Life on the Gate
They pulled off a stupendous feat of engineering and design that has been called one of the seven wonders of the modern world. Meet the working-class heroes who built the Golden Gate Bridge.
When it opened in 1937, the Golden Gate Bridge was the longest suspension bridge ever built, constructed in one of the world’s most challenging settings. For the men who poured the concrete and drove in each steel rivet, it was a life-changing experience.
In many ways, Fred Brusati was typical of the kinds of men who worked building the bridge. His parents had emigrated from Milano, Italy to Montana, where Fred’s father worked as a copper miner. After Fred was born in 1911, his parents moved to San Rafael. Fred spent a year in high school and then went looking for work.
"One day I heard they were going to start the Golden Gate Bridge," he told interviewer Harvey Schwartz in 1987, as part of an oral history project conducted by SF State’s Labor Archives and Research Center (www.library.sfsu.edu/larc).
"And I says, ‘Well, I’ll try it. I never been up 746 feet, but I’ll try it anyhow.’"
Tough Work in Tough Times
It was the middle of the Great Depression. Mary Currie, a spokeswoman for the Golden Gate Bridge District, says landing a job on the Golden Gate Bridge was like winning the lottery. "The men would line up and wait for a chance to get a job, literally hoping someone would hurt themselves so they’d be the one to get the job."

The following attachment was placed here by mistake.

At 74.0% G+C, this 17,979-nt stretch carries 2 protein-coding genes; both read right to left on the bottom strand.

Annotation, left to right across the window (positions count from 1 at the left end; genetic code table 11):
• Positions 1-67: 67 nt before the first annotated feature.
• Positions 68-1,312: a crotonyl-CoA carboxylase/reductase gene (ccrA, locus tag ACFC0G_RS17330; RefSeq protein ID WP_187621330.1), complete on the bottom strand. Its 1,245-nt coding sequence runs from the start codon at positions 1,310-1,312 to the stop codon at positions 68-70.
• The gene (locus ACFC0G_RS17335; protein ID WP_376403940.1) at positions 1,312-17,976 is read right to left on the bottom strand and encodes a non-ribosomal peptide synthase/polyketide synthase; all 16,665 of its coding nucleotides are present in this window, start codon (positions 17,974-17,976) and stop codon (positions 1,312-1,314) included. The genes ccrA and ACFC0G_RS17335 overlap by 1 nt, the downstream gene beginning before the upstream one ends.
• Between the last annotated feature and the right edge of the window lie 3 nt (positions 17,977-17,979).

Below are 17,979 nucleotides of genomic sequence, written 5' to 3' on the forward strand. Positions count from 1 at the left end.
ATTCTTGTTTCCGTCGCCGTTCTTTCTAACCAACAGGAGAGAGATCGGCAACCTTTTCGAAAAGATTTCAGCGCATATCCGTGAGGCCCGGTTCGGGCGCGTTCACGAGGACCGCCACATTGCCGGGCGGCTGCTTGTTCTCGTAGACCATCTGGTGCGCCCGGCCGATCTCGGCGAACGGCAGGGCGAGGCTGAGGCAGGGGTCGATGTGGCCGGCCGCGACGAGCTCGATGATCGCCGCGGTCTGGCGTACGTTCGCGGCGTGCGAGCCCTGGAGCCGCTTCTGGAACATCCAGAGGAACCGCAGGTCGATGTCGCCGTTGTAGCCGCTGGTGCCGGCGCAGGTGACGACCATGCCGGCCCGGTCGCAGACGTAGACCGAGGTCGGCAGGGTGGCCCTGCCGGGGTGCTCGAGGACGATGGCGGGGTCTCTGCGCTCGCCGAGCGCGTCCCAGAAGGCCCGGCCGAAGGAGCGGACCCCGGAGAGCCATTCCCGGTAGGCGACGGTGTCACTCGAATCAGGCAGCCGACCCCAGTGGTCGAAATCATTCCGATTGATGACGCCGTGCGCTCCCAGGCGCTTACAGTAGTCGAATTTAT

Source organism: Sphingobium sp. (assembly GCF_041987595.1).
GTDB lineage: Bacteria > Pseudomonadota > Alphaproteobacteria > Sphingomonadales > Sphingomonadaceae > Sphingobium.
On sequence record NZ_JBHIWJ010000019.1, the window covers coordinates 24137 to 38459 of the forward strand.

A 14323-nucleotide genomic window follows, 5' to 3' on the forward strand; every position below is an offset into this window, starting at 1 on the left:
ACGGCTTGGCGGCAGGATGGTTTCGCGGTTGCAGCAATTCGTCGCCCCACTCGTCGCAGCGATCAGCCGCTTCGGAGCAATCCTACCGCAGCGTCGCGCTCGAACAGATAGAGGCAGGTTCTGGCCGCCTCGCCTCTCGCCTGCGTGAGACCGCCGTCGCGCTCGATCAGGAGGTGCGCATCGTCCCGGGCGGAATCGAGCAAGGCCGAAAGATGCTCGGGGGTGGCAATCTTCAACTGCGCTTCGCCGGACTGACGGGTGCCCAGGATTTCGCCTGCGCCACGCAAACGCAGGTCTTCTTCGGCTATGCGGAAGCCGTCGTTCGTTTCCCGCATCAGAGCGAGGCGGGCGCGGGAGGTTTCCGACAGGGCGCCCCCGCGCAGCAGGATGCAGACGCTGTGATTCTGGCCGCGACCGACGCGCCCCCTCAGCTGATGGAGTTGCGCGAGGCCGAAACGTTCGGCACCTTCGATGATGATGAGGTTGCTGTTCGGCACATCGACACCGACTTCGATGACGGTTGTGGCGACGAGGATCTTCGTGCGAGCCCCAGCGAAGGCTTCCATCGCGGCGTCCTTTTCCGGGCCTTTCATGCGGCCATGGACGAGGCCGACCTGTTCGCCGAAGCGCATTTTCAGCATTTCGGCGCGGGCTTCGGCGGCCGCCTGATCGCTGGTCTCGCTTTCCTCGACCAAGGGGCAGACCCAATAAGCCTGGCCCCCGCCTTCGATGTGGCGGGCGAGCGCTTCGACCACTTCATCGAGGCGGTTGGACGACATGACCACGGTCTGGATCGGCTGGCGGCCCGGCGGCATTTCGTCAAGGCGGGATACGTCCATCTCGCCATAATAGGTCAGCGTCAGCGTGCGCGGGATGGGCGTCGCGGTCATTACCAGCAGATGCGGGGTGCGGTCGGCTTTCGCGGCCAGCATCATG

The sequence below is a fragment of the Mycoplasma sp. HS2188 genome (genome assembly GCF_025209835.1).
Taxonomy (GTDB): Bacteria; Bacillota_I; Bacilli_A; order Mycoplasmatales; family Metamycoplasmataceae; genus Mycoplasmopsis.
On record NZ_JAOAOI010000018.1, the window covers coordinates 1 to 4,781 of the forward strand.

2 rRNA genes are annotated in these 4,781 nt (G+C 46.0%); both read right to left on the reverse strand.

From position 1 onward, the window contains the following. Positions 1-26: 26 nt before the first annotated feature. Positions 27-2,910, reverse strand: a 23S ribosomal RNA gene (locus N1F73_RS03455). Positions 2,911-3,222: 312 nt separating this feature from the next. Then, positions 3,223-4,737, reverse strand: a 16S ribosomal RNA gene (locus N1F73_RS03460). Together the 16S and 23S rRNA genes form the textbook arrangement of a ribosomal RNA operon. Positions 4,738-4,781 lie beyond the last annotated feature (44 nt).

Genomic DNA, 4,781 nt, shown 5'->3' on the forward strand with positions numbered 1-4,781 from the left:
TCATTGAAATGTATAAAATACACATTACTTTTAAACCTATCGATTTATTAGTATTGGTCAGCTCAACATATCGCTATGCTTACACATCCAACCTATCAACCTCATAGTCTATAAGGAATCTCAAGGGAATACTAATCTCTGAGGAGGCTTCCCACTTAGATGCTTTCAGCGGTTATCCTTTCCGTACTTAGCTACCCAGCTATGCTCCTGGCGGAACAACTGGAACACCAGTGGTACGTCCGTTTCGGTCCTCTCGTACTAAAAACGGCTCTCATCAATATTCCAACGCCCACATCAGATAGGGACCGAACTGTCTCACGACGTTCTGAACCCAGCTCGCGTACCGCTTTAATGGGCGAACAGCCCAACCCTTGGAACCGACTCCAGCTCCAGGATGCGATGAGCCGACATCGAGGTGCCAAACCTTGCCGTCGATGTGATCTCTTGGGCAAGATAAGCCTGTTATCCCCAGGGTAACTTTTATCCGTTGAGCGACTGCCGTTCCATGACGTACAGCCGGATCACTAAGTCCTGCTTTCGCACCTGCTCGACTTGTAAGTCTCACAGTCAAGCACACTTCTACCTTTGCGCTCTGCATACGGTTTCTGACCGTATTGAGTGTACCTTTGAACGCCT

Slim Lambert, a cowboy from Washington state, was hired as a roustabout. He helped build a temporary railway to carry equipment across the bridge span, making about $10 a day.
"Things were a lot different in those days," he told Schwartz. "You hardly ever slowed down to a trot. If you went to the restroom and stayed more than 30 seconds, the boss would come see what was wrong with you. Lots of men were fired right on the spot, if the boss thought they were malingering a little bit. There was men waiting right there for a job."
Construction of the Golden Gate Bridge marked the first time anyone had built a suspension bridge support with a tower in the open ocean. The conditions, above and below the water, were harsh. Divers faced powerful currents as they helped anchor the massive concrete bridge support onto the ocean floor. And up on the towers, workers stuffed newspapers in their jackets to keep warm.
The bridge was "the coldest place I’ve ever worked," said Martin Adams, a laborer from Arkansas. "You put all the clothes on you had and worked, worked hard or you’d freeze."
Cold was the least of their concerns. Currie says workers on the bridge didn’t just fear death; they expected it. "At the time, the industry standard was that for every million dollars spent, there would be a loss of life."
Construction of the bridge was estimated to cost $35 million. But structural engineer Joseph Strauss, who headed the project, was determined to keep workers safe. Hard hats were required, and Strauss insisted on one feature that Currie says was, at the time, completely novel: a safety net. "It was a $130,000 expense at the time, which was considered an exorbitant expense. But he really fought for it and was able to get the board of directors to permit it."
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